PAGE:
We all know the drill. The buzz of the phone on the bedside table. The Sunday conference call. The "I’ve-got-to-send-a-quick-email" holiday. Sure, it’s 7.30pm on Friday, but not in California, it’s not. Somewhere, someone is at the office, and they have something terribly important to tell you. Right now.
The traditional lines between work and life have been blurred. The idea of checking out and "powering down" is no longer viable for many of us. Constant connection to our clients, colleagues and work means office environments and working hours have become a fraction of what we call work.
This is not news – it’s seen as a cause of our diminishing home lives. We’re worse off for it. Worse parents, husbands and wives. Worse people.
There is another theory: this phenomenon has led to a new state – a third state – where we are always a bit at work, always a bit not at work.
The major factor, of course, is technology. Devices, applications and processes have transformed our access to one another, and the way we work.
The presumption in discussions about work-life balance is that this has been a one-way street; these devices and applications have simply bled work into life, diminishing the latter and letting the former grow dominant. I’m not sure that’s true.
The OECD has found that nations in which people work the fewest average hours (Turkey, Mexico, Korea, Chile) also have the poorest work-life balance. Working more hours doesn’t equal a poor work-life balance. The number of hours devoted to leisure ("socialising with friends/family, hobbies, games") has no correlation with the time devoted to work.
Something is happening to the way we work and socialise, allowing us to do these things simultaneously. Sure, there are times where we are only at work or at leisure, but so many of us often find ourselves in situations that cannot reasonably be described as 100% either. Imagining work intruding on home is very easy. What we ignore is the opposite. There are enormous benefits to work feeling less like work, to life intruding.
Working hours were not a critical consideration in The Sunday Times’ 100 Best Companies to Work For rankings. Environment was. Physical space was. Even closeness of relationship with co-workers was. Anyone who has seen the BBC’s The Call Centre, which features the firm Save Britain Money – consistently rated as one of the country’s top five workplaces – can see the benefits of work made to feel like life.
Imagining work intruding on home is very easy. What we ignore is the opposite. There are enormous benefits to work feeling less like work, to life intruding.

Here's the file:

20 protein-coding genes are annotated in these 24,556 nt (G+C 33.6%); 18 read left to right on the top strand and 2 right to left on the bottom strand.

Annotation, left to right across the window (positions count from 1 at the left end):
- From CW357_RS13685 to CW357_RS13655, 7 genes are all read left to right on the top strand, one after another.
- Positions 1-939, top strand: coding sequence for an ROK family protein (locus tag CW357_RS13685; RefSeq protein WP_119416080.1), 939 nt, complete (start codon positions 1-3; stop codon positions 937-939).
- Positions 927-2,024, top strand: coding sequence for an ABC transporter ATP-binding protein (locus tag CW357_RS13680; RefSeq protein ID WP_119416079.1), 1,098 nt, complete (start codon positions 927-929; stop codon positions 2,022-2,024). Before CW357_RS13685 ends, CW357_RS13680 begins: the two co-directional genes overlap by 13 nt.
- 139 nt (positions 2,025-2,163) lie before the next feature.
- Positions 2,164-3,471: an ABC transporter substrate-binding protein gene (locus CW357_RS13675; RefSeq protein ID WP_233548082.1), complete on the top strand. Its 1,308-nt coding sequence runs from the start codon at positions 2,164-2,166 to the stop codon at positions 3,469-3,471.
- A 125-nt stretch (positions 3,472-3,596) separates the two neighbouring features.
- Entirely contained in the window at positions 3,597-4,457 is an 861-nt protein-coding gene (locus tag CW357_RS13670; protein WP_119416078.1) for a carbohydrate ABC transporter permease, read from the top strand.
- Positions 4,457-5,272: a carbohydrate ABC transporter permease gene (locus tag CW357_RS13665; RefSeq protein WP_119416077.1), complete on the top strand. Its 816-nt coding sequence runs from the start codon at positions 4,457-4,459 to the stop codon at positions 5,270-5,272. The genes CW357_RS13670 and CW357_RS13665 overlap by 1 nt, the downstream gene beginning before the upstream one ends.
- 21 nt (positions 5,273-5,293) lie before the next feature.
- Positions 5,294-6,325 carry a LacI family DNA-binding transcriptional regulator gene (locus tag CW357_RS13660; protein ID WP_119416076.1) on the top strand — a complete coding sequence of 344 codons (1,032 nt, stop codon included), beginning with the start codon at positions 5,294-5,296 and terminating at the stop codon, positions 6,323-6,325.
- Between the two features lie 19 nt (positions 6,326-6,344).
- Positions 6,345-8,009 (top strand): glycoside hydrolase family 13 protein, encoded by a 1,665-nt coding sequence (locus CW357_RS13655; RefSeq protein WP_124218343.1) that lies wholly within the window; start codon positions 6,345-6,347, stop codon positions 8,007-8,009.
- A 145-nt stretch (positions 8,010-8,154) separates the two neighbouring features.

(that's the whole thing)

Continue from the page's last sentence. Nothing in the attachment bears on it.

And we can see that merger happening in technology more than anywhere else. No longer are leisure products restricted to that space, and no longer are work tools viable if confined to those occasions.
Tools and technologies designed for leisure (and dismissed as for kids) – instant messaging, multiplayer gaming, vanishing messaging, gesture control – are rapidly and effectively being appropriated into the workplace just as fast as tools designed for work are being disrupted or discontinued (now BlackBerrys, next linear email).
Whole corporations are lubricated internally by off-the-record, person-to-person group chats that more closely resemble teenager-friendly messenger products of old (remember MSN?) or new (WhatsApp) than email. Gaming dynamics have been applied to business problems such as group training and dynamic problem-solving. Accenture’s Gamification and Workplace Behavior Modification podcast is its most popular download.
The blurring of lines between leisure and work poses a challenge to marketers. Work and play are no longer clear-cut and this means targeting that third space. How can products or services make life support work and work resemble life?
The success of the iPhone over the BlackBerry will, in part, go down to its recognition of that third space. Products, services and businesses as diverse as Graze, Skype, Soho House, Barclays Cycle Hire and Nike+ FuelBand all play in that third space.
As technologies further blur the lines, products, services and businesses will need to specifically and effectively serve that space, and those that serve only one extreme or the other will find themselves pushed toward the margin.